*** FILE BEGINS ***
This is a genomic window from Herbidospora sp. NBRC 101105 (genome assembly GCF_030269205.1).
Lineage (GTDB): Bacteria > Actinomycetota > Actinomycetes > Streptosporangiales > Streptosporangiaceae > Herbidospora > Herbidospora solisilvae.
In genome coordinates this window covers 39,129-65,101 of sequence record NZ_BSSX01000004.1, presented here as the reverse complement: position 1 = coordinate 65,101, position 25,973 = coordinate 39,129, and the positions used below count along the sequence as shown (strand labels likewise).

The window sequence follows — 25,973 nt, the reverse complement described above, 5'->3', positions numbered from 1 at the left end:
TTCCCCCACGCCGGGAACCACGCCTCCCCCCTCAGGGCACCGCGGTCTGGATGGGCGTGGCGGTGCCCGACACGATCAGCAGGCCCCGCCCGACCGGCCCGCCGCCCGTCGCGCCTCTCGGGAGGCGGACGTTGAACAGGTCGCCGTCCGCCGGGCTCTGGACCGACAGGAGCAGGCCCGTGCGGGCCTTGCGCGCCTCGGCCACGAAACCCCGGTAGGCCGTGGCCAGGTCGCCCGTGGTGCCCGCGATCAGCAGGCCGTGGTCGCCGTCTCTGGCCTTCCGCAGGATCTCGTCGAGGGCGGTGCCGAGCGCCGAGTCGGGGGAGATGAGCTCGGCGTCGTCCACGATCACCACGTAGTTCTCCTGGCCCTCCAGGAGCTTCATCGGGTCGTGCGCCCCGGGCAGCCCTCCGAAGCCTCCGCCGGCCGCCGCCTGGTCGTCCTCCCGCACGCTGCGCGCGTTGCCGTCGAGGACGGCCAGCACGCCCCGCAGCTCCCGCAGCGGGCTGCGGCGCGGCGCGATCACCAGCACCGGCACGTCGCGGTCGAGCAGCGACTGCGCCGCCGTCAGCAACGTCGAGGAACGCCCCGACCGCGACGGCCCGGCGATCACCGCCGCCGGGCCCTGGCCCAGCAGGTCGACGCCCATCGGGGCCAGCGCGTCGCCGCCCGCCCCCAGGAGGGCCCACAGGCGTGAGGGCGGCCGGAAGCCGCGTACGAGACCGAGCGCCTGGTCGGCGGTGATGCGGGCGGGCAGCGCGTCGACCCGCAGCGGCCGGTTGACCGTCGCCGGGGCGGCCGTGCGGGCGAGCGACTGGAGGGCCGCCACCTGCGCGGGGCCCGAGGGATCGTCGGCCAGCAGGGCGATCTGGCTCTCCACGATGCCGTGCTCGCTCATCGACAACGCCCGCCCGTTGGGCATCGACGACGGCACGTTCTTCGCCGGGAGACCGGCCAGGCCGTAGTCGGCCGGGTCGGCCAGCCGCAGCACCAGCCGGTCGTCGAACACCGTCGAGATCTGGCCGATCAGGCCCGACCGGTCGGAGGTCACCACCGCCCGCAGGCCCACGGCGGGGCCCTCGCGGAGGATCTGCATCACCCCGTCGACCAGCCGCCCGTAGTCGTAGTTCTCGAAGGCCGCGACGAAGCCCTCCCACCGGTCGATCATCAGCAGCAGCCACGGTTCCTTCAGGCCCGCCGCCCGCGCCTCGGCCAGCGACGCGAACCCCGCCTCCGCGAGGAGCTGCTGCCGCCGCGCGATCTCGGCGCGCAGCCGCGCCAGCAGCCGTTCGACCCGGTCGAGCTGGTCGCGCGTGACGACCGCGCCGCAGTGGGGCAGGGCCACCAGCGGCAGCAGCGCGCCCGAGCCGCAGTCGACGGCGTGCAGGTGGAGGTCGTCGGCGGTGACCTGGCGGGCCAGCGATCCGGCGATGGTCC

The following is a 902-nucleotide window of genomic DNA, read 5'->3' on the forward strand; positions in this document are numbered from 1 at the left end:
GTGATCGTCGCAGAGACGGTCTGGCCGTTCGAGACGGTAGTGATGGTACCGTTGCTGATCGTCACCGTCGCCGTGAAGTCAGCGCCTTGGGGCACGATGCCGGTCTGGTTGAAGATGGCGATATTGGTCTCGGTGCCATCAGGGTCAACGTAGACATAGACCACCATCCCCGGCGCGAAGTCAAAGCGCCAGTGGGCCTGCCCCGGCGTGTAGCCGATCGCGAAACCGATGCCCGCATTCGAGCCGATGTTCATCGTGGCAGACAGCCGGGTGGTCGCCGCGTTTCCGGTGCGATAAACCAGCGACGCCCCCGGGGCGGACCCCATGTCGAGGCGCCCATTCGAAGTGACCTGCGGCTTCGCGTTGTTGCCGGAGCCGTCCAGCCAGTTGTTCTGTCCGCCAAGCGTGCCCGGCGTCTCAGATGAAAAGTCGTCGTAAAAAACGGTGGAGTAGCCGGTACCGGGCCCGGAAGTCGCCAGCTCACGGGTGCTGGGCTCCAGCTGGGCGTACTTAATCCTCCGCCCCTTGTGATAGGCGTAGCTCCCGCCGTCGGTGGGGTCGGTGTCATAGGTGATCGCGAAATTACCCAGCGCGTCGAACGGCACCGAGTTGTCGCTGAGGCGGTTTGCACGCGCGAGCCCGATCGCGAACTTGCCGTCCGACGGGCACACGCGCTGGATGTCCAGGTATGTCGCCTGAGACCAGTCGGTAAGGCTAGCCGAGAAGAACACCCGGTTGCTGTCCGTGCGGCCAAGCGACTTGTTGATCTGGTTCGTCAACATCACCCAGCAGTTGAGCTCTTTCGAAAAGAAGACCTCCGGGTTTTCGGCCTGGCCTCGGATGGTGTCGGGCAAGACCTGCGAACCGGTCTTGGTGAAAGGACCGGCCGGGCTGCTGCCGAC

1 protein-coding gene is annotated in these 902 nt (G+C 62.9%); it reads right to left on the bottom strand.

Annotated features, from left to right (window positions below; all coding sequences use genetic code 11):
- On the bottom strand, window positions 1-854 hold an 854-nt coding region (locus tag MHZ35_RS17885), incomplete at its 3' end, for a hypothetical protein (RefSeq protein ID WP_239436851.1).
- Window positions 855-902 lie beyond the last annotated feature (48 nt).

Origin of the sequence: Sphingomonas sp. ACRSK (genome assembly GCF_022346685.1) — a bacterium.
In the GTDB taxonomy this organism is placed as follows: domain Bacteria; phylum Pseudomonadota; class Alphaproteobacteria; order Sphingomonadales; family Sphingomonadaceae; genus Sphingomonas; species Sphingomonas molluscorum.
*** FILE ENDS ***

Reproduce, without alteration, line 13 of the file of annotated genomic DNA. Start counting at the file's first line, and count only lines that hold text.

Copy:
In the GTDB taxonomy this organism is placed as follows: domain Bacteria; phylum Pseudomonadota; class Alphaproteobacteria; order Sphingomonadales; family Sphingomonadaceae; genus Sphingomonas; species Sphingomonas molluscorum.